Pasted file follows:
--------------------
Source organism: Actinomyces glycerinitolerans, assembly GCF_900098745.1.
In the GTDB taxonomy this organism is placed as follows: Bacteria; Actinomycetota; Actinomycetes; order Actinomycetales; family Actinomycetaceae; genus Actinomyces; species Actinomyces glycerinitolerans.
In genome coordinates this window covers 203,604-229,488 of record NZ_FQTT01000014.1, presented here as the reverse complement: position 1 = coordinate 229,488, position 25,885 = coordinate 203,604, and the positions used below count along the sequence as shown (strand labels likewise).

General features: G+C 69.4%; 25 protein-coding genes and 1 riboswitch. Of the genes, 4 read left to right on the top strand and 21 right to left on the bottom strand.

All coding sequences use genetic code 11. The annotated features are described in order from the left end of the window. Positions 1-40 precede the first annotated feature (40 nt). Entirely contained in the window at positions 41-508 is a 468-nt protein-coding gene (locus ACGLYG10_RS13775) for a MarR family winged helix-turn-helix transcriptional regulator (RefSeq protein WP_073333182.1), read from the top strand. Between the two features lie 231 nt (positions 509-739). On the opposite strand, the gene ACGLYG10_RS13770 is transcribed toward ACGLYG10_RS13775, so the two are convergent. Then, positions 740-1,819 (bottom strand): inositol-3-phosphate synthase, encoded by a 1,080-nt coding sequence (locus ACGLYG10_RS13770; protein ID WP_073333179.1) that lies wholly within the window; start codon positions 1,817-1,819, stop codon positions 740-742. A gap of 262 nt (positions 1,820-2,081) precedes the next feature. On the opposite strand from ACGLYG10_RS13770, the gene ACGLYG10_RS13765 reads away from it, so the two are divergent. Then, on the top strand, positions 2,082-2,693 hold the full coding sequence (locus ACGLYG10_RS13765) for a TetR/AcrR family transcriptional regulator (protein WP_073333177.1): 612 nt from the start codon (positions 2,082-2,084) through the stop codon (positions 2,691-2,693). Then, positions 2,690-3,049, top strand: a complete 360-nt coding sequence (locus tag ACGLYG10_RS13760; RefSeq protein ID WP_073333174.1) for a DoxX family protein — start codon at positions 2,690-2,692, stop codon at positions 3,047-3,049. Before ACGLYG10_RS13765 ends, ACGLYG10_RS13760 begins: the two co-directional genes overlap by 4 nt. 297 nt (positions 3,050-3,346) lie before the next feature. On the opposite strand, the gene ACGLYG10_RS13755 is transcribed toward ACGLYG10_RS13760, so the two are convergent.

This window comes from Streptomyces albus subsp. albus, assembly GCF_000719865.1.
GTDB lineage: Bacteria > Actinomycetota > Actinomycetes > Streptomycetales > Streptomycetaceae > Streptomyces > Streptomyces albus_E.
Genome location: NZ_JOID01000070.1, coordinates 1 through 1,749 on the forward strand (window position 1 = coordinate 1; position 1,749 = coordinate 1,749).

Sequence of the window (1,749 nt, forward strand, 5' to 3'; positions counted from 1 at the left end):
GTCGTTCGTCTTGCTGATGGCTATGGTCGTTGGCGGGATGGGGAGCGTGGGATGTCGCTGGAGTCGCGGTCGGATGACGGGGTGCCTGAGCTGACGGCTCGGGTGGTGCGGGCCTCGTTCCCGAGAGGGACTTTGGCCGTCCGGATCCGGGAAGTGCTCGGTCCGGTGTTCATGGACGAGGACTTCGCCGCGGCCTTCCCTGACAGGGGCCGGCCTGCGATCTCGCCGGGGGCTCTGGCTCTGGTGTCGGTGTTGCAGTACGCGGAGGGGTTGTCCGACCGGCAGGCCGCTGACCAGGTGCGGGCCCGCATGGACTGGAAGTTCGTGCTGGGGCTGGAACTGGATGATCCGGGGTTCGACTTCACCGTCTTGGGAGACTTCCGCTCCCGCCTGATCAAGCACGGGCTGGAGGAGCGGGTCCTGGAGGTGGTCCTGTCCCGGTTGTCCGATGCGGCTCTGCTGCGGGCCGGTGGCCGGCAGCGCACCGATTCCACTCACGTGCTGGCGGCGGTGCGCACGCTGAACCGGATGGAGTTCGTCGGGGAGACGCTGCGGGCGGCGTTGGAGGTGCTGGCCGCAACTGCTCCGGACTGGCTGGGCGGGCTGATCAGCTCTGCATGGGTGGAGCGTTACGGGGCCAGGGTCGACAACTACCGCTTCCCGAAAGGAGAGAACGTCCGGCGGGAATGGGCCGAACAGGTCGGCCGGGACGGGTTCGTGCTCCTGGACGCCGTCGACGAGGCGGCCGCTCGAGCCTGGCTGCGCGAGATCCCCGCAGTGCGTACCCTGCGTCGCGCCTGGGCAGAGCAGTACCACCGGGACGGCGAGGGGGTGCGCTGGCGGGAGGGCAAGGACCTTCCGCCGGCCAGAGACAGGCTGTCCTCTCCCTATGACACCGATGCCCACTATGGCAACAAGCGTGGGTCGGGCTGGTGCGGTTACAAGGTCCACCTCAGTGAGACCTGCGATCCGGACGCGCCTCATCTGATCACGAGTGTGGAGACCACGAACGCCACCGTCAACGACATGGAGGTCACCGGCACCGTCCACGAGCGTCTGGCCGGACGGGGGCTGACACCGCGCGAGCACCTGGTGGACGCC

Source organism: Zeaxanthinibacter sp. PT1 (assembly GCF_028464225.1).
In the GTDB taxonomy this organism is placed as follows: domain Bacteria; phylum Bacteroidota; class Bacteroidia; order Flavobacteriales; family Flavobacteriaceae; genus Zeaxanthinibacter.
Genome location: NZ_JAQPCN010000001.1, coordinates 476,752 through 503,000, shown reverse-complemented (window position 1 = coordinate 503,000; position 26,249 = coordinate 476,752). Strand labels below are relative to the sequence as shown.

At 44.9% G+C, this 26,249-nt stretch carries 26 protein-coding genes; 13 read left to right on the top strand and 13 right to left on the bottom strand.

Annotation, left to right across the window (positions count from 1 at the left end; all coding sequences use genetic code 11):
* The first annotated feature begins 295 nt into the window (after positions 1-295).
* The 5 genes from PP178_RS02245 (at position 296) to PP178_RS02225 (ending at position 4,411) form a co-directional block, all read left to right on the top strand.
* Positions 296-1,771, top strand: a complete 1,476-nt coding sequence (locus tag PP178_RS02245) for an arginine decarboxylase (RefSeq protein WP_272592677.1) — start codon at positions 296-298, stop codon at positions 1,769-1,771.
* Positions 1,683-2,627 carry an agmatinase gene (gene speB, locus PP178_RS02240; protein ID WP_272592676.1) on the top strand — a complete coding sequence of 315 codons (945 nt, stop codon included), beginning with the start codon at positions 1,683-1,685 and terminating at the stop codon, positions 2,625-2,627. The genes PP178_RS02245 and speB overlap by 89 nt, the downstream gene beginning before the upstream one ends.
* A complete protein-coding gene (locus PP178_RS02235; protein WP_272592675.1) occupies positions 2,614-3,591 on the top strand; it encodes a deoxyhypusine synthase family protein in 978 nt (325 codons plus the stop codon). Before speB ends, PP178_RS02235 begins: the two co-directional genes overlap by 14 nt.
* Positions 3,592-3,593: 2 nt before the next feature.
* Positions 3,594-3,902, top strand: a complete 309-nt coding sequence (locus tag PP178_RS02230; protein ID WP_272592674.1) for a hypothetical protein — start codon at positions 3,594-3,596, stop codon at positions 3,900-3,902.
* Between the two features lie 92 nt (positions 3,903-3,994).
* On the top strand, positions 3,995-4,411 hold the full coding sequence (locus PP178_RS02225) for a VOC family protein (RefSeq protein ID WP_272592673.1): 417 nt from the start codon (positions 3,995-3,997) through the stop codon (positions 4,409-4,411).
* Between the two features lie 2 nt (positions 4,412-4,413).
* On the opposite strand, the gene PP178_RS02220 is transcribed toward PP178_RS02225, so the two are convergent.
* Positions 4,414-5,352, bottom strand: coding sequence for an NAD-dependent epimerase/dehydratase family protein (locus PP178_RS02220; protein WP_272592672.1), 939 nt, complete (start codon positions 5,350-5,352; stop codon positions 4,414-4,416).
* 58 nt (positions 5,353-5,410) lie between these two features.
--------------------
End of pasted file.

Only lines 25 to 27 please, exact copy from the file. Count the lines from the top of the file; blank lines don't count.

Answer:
* Between the two features lie 2 nt (positions 4,412-4,413).
* On the opposite strand, the gene PP178_RS02220 is transcribed toward PP178_RS02225, so the two are convergent.
* Positions 4,414-5,352, bottom strand: coding sequence for an NAD-dependent epimerase/dehydratase family protein (locus PP178_RS02220; protein WP_272592672.1), 939 nt, complete (start codon positions 5,350-5,352; stop codon positions 4,414-4,416).